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Pahreah – a town first settled in 1865, followed by more arrivals. “Considerable progress was made in farming and stock raising until repeated floods (of the Paria (Pah REE ah) River) destroyed property, forcing the inhabitants to leave.” Same story as that at Fruita.

Cliffs seen on our drive to Pahreah Town (now gone). There even an old movie set there, but that was burned down by vandals. The only building there at this point was an outhouse/pit toilet for us tourists. Lovely views of the Cliffs though.


On our way back we stopped for some views around the Wahweep Marina, where Nancy/Greg are staying.

Nearby, Glen Canyon Dam. Here are some statistics:

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These are the Helios boats that Nancy/Greg got to ride on from the dam to Horseshoe Bend yesterday.

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Helios boats below Glen Canyon Dam on River side.

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Horseshoe Bend (Glen Cyn NRA) and Hanging Gardens (Glen Cyn NRA)

10/12/17 Thursday in Page, AZ

We hiked the ¾ mile trail to Horseshoe Bend this morning, but the shadows on the left were so deep that it looked black there.

We went on to hike to Hanging Gardens, where there are lovely ferns flourishing in the seeping water under their cliff.  This hike takes off from Hwy 98/89, just east of Glen Canyon dam.  Look for a hiking icon sign – it won’t say Hanging Gardens there.  You’ll see a more complete sign in the parking area.

Hanging Gardens

In the afternoon, at 2:45pm we again hiked the trail to Horseshoe Bend. SO much better for lighting then. John figures it would be best in the summer, like June.  Also, as you approach the cliff, head for the right end – that’s where you’ll get better photos of the whole river.

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This shot was taken using a “creative” filter that gave the scene saturated color.

Good day, with rest in between hikes.

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Vermilion Cliffs NM, Lee’s Ferry (Glen Cyn NRA), Lonely Dell Ranch Historic District and Navajo Bridge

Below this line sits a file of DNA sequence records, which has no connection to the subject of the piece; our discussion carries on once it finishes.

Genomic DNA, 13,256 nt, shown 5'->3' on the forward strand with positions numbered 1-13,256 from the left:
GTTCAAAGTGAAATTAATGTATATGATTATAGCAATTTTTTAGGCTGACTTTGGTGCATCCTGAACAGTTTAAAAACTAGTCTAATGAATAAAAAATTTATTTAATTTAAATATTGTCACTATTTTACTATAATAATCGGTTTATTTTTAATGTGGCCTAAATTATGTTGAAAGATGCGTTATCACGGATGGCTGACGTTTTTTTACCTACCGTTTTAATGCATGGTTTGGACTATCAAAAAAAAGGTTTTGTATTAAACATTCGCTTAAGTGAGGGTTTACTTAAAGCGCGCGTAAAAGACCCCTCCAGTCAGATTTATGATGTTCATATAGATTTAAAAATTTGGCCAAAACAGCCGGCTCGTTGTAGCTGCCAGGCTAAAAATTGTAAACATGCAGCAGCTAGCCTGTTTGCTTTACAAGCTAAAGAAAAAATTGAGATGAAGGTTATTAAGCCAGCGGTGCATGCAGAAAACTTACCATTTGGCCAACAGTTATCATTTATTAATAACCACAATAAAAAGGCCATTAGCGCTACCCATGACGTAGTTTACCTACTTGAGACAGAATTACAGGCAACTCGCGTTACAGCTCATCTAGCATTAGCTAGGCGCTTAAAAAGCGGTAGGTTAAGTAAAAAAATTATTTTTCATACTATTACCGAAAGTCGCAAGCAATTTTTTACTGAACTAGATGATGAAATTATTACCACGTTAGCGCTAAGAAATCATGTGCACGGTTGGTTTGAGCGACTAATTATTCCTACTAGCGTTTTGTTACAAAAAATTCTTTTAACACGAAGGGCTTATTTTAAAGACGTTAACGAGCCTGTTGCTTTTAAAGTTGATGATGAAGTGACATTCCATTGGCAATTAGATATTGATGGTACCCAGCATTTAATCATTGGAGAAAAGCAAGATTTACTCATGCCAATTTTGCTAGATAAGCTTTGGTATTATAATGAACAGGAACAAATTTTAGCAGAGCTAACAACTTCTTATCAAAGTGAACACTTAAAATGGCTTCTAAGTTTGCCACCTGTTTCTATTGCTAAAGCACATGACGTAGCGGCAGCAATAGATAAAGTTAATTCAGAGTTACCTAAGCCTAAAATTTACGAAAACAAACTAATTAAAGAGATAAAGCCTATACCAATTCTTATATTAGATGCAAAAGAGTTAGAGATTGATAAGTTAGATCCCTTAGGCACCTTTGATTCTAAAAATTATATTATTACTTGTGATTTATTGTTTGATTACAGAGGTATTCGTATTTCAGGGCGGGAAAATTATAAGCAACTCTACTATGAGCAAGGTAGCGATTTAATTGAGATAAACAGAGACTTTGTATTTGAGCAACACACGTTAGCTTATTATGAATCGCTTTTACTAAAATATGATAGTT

10/11/17 Wednesday in Page, AZ

On our way to Lee’s Ferry NM, we (John and I plus Nancy and Greg, RV friends staying in Page while we are) saw the Vermilion Cliffs, as well as some cool “balancing rocks”.

Lee’s Ferry is the one place you can enter the Colorado River safely to travel by boat or raft in the Grand Canyon. All river trips begin here.

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There is no ferry here now, everyone just drives to this side of the river. This was originally built by a Mormon, Lee, who was wanted for killing a group of settlers (not Mormon) who he feared would harass/kill his family. So this must have seemed like a pretty out of the way place to escape detection. Eventually he did get captured and executed, but his wife pretty much ran the place even before then. As time went on, others used this place.

American Placer Corporation (gold) had their office here.

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Fort Lee. Because of concern for attacks here, Brigham Young ordered that a fort be set up here. Nancy is waving to us from this Fort. Note the Vermilion Cliffs behind it.

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Scenes of the Colorado River as we hiked to where a cable was set to hold the ferry and pull it back against the current.

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Scenes of the Colorado River as we hiked to where a cable was set to hold the ferry and pull it back against the current.

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Scenes of the Colorado River as we hiked to where a cable was set to hold the ferry and pull it back against the current.

Next we hiked to Lonely Dell Ranch. Another couple lived here after the Lees. They had to be self sufficient, using water from the nearby Paria River to grow their food. In 1965 an orchard was planted that NPS still maintains.

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Can you tell who’s standing by the pole?

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Lonely Dell dugout (root cellar)

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Weaver Ranch House. They had a Hopi stone mason build this lodge to house those coming to travel on the ferry or visit the area. Unfortunately this was during the Depression, so they didn’t make any money and had to leave.

Navajo Bridge, built 1927-1928, over the Colorado River (this is when the ferry ended). The original bridge is now only for pedestrians, the other is for vehicles.